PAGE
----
Drug Resistance

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November 2014 Issue Of WHO Bulletin Available Online

WHO: Bulletin of the World Health Organization The November 2014 WHO Bulletin includes news and research articles on various topics, as well as editorials on climate change and health, and health in ASEAN nations (November 2014).

U.S. Begins To Focus Attention On Antibiotic Resistance

Washington Post: The challenge of fighting antibiotic-resistant superbugs Editorial Board “When some of the best science minds in the United States say a problem has become ‘dire,’ requires ‘urgent attention,’ is growing at an ‘alarming rate,’ and has become ‘a crisis’ that threatens medicine, economic growth, public health, agriculture, and…

Poor Diagnosis Aids In Spread Of Drug Resistant TB

Reuters: Poor diagnosis driving global multidrug-resistant TB, WHO warns “… Latest data from the World Health Organisation (WHO), which says drug-resistant TB is a ‘global health security risk’, showed a third of the estimated 9 million people who contract TB in any form each year do not get the care…

Global Misuse Of Antibiotics Leads To Drug Resistance

GlobalPost: Across the globe, getting antibiotics is barely harder than buying Pepsi “…[T]he more [antibiotics] are used — and the more they are misused, for the wrong ailments or without completing an entire course — the less effective they become. Humanity is fast approaching a ‘post-antibiotic era,’ according to the…

Older Antibiotic Shows Success In Treating Drug-Resistant TB In Small Study

“An antibiotic used to treat severe bacterial infections showed promise at treating a highly drug-resistant and deadly form of tuberculosis [TB],” according to a study conducted by U.S. government and South Korean researchers and published in the New England Journal of Medicine on Wednesday, Reuters reports (Steenhuysen, 10/17). The “small study offers a bit of cautious optimism about the prospects for treatment of tuberculosis, … showing that adding a 12-year-old antibiotic called linezolid, brand name Zyvox, to existing treatments cured nearly 90 percent of patients with a form of tuberculosis resistant to both first- and second-line antibiotics,” NPR’s “Shots” blog writes (Knox, 10/18). “However, most of the patients [in the study] — 82 percent — experienced side effects while on the treatment, which tempered the findings, the team reported,” Reuters notes. “Researchers are desperately looking for new treatments for drug-resistant forms of TB, which threatens to derail progress in the global fight to eradicate the disease,” according to the news agency (10/17).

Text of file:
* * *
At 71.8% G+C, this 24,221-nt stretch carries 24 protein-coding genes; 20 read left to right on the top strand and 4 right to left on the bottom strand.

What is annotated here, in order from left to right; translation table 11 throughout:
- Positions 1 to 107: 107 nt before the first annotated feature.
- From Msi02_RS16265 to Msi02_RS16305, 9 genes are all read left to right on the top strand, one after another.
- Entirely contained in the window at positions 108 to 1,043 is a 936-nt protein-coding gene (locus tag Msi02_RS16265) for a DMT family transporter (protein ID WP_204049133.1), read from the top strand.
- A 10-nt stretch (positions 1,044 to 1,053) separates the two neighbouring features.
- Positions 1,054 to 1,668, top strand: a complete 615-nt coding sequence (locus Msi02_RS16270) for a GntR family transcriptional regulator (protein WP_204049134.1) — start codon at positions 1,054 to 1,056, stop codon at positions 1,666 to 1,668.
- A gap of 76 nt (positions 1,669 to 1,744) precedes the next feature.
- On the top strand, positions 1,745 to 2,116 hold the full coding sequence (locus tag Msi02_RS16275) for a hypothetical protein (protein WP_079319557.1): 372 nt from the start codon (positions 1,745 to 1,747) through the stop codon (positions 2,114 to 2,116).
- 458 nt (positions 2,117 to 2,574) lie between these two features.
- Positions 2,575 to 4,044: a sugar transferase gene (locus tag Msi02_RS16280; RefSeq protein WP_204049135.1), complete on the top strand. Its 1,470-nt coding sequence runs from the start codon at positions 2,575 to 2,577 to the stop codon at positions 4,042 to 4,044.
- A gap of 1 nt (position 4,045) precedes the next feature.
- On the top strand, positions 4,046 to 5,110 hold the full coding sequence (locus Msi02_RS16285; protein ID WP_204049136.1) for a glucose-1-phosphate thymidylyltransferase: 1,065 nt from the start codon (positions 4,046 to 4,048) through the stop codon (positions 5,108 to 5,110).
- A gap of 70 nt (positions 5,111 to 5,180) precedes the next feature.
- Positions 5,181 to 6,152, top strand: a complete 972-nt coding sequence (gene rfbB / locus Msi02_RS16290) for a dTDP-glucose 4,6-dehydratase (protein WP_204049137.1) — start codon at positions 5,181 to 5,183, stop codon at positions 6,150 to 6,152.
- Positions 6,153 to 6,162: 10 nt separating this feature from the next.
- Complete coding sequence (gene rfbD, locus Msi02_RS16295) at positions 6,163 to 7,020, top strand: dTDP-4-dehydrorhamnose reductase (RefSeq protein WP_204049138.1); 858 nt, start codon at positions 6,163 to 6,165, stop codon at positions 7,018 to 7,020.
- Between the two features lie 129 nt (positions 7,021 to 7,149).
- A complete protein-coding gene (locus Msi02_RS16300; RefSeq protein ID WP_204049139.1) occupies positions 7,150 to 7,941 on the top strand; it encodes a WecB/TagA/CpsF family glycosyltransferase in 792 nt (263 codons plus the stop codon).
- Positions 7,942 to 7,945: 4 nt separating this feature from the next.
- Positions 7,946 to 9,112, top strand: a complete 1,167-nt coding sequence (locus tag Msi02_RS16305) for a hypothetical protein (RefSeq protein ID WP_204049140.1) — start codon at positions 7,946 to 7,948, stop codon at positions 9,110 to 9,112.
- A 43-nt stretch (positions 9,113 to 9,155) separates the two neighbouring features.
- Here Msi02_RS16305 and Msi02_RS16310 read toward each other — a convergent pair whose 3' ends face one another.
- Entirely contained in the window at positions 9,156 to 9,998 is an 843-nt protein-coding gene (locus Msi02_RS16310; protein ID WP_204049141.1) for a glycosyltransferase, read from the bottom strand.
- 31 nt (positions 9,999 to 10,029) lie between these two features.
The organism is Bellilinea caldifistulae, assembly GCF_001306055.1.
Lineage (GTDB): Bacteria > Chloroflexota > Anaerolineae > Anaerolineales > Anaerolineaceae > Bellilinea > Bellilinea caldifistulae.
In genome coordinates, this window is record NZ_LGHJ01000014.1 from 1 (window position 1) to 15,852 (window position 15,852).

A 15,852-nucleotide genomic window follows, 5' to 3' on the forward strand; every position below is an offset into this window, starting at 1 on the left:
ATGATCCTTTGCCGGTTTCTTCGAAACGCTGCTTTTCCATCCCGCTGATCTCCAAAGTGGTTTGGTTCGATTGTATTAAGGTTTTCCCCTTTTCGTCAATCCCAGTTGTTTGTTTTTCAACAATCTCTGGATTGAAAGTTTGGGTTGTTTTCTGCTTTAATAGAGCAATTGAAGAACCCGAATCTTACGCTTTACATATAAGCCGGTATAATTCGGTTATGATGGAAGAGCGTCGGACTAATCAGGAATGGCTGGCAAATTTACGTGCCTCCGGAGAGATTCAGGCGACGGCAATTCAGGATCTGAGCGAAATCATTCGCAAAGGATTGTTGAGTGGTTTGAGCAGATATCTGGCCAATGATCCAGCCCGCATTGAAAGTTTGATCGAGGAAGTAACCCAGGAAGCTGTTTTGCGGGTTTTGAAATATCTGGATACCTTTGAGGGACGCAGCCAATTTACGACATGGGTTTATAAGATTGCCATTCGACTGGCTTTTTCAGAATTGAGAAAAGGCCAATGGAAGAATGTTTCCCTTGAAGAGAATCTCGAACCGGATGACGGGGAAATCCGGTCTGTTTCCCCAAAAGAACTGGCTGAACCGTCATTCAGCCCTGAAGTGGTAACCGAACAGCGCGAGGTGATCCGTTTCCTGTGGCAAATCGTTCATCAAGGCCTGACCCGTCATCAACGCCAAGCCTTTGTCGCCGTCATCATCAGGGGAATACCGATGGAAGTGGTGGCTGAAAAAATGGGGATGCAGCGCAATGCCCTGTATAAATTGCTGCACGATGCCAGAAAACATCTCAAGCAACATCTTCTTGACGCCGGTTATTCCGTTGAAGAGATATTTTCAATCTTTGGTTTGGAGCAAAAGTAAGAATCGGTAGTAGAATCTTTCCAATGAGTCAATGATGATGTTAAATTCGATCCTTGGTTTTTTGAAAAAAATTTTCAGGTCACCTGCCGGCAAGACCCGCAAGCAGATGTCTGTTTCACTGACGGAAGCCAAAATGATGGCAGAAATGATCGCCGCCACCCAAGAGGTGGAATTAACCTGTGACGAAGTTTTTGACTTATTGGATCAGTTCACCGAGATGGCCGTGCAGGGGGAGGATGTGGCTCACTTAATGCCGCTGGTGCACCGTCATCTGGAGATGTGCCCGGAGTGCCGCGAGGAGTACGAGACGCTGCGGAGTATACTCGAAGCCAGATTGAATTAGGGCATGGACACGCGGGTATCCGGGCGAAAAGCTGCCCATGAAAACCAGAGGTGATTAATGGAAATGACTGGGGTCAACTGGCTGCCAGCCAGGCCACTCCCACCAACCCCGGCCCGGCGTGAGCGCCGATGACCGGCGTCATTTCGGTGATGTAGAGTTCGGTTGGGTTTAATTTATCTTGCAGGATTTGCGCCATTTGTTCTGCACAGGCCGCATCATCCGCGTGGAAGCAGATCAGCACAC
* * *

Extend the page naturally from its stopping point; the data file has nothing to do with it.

Washington Post Examines India's Efforts Against TB Amid Fears Of Drug Resistance

The Washington Post examines how the “discovery of an almost untreatable form of tuberculosis [TB] in India has set off alarm bells around the world and helped spur a dramatic expansion of government efforts to battle the killer lung disease.” The newspaper writes, “For the past decade, a nationwide tuberculosis program involving millions of health workers and volunteers has made slow but significant progress in battling the disease in India and has been hailed as a public health success story,” but “any sense of complacency was dispelled in December when a doctor in Mumbai, Zarir Udwadia, discovered a strain of the disease that did not respond to any of the 12 frontline drugs.”